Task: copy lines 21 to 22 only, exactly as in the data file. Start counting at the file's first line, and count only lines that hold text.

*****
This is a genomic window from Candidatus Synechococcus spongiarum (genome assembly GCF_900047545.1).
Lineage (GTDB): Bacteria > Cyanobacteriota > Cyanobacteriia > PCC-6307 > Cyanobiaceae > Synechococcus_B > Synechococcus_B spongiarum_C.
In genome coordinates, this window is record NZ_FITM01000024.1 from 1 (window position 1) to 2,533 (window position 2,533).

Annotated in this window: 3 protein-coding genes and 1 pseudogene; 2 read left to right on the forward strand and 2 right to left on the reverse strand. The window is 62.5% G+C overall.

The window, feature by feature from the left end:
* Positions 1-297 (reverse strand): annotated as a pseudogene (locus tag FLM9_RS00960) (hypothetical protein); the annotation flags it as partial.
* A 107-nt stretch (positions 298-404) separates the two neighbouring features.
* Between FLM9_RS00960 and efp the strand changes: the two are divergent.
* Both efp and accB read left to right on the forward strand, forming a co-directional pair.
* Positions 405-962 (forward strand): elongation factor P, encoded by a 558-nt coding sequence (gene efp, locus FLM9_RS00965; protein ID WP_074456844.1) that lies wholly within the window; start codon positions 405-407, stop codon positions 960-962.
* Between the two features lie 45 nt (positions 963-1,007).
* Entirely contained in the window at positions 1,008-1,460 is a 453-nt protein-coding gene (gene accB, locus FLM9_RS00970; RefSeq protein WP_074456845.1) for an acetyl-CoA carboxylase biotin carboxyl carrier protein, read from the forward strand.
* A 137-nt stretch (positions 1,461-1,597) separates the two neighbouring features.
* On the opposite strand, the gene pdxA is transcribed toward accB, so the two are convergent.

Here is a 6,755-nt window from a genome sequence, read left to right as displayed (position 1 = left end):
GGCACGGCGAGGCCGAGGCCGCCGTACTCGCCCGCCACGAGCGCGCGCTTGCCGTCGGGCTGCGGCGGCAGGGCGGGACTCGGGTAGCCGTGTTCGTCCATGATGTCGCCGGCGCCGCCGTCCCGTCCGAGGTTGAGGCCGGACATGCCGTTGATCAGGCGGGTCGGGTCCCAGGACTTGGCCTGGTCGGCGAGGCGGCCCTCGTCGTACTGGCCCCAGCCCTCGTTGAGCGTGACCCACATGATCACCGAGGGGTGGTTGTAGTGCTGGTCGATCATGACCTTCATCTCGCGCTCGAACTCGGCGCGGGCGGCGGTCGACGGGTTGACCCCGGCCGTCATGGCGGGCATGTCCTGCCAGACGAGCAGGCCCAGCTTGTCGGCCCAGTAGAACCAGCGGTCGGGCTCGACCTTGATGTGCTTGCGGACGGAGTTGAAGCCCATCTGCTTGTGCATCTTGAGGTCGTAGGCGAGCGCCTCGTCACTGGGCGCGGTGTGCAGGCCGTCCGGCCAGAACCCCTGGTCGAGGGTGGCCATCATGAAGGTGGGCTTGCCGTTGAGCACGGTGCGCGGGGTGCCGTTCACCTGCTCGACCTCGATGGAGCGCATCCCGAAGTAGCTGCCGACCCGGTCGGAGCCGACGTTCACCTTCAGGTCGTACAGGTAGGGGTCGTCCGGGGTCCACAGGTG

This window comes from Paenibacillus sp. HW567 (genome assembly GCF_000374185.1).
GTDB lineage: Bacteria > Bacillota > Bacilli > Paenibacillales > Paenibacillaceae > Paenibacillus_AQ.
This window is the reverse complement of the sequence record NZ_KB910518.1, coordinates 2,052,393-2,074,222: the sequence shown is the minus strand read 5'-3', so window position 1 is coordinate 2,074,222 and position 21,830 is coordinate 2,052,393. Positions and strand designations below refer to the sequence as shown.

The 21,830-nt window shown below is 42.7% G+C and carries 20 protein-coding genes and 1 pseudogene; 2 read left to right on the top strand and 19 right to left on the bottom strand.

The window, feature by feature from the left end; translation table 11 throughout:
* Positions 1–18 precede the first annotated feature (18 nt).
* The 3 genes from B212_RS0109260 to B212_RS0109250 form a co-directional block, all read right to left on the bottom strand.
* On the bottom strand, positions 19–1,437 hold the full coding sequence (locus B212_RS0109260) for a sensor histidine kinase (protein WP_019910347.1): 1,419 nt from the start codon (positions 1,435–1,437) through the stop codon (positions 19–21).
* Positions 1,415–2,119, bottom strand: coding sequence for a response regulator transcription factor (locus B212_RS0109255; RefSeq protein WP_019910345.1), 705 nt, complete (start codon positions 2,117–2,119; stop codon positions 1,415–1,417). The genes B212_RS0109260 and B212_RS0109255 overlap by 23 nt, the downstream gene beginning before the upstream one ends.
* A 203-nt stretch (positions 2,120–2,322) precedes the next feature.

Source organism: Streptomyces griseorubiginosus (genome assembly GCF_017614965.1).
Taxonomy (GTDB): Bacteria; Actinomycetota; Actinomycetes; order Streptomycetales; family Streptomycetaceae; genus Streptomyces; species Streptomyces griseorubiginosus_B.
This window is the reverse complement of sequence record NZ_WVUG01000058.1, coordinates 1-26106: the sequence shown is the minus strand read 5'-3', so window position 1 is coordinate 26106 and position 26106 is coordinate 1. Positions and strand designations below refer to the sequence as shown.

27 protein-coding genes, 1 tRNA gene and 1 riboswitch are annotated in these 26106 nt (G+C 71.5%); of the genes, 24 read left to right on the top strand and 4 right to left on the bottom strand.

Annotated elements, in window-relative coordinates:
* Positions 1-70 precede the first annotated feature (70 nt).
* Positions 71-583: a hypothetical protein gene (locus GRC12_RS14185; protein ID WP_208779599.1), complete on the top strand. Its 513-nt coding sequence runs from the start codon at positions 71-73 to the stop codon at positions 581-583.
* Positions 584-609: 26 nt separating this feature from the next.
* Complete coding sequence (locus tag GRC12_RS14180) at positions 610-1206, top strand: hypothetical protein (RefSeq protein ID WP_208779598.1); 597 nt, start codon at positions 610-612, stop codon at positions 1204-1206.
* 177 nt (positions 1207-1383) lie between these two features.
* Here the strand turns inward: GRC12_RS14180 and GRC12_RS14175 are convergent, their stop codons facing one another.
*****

The window, feature by feature from the left end; translation table 11 throughout:
* Positions 1–18 precede the first annotated feature (18 nt).